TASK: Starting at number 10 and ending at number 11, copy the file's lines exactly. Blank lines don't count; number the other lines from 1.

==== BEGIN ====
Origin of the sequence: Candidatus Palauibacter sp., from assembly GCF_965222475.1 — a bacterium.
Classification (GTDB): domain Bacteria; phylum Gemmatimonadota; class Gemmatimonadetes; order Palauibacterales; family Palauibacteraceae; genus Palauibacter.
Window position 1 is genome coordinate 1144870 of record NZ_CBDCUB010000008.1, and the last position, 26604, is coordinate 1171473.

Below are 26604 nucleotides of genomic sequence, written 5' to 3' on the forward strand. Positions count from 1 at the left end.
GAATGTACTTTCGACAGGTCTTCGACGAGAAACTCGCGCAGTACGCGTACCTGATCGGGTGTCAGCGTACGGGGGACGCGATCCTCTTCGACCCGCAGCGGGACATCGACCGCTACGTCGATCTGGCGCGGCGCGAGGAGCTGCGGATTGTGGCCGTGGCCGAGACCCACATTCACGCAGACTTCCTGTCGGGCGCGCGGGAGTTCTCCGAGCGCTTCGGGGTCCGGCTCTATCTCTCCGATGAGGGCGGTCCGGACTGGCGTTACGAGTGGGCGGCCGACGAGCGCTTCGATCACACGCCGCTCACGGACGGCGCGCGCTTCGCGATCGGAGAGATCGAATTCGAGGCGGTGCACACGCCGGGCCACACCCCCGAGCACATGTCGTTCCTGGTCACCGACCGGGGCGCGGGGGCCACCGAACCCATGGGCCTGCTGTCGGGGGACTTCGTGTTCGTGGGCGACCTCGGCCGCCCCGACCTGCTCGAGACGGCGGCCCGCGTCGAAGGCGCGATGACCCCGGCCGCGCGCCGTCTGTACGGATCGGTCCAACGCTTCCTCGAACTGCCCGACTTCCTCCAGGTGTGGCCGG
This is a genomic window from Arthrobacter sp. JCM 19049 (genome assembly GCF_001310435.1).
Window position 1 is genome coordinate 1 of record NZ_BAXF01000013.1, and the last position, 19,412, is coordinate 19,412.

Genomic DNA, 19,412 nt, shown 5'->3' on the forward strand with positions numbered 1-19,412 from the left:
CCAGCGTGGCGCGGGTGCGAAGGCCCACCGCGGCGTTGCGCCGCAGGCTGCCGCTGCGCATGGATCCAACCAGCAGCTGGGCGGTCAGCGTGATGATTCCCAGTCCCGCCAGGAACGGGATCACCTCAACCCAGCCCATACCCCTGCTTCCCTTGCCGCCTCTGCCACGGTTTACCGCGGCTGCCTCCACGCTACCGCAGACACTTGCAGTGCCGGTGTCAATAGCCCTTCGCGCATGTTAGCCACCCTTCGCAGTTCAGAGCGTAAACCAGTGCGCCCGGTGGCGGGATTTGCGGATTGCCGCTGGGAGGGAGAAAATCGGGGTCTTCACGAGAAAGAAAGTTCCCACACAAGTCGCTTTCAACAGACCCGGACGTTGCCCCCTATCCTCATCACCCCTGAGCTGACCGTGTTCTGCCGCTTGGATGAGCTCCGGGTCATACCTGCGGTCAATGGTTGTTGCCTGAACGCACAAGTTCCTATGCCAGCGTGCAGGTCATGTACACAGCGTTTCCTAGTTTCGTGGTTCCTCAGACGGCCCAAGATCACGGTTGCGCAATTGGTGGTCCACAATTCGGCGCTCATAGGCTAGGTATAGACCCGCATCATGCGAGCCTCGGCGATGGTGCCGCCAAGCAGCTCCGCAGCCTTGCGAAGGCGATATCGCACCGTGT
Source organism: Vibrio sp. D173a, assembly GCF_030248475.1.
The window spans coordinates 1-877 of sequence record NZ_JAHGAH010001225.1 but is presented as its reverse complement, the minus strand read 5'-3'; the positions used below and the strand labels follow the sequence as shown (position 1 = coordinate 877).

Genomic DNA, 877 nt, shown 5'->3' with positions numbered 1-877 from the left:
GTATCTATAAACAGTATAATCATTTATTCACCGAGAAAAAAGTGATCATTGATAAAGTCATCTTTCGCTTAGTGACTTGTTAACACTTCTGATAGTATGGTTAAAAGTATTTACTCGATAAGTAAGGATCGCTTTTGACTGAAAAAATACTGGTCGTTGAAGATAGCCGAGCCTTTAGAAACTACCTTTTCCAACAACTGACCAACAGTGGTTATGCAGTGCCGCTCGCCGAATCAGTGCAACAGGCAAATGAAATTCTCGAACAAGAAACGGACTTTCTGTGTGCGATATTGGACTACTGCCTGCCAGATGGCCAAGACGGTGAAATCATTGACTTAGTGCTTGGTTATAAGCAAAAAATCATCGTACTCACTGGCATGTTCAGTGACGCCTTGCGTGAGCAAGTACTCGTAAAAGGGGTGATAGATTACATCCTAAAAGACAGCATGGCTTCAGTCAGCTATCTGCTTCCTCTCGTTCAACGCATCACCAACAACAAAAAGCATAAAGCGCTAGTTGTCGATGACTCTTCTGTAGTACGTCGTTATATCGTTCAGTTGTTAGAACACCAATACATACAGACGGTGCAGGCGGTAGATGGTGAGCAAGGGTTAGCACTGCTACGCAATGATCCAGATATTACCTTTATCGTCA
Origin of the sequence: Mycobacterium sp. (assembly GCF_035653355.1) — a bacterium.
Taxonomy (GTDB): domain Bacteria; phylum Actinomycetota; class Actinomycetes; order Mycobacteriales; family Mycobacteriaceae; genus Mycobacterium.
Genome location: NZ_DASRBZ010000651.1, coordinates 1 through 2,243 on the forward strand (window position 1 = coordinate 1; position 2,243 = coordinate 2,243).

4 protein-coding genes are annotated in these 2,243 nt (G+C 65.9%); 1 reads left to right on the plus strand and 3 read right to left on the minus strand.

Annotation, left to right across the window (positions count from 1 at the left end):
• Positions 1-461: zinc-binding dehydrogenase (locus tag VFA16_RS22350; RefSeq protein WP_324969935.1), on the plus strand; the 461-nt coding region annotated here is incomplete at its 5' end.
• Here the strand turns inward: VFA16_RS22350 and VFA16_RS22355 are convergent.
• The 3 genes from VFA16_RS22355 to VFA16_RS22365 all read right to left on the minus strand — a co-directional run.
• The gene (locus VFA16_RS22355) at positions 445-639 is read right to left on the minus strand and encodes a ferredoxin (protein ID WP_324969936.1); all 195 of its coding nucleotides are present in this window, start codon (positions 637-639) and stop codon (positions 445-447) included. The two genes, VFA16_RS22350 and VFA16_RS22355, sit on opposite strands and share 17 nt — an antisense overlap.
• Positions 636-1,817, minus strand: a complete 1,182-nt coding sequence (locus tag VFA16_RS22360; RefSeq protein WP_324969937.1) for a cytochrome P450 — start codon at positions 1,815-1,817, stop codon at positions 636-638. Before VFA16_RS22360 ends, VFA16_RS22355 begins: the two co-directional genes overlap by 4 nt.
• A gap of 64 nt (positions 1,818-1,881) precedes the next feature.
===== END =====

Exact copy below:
Source organism: Vibrio sp. D173a, assembly GCF_030248475.1.
The window spans coordinates 1-877 of sequence record NZ_JAHGAH010001225.1 but is presented as its reverse complement, the minus strand read 5'-3'; the positions used below and the strand labels follow the sequence as shown (position 1 = coordinate 877).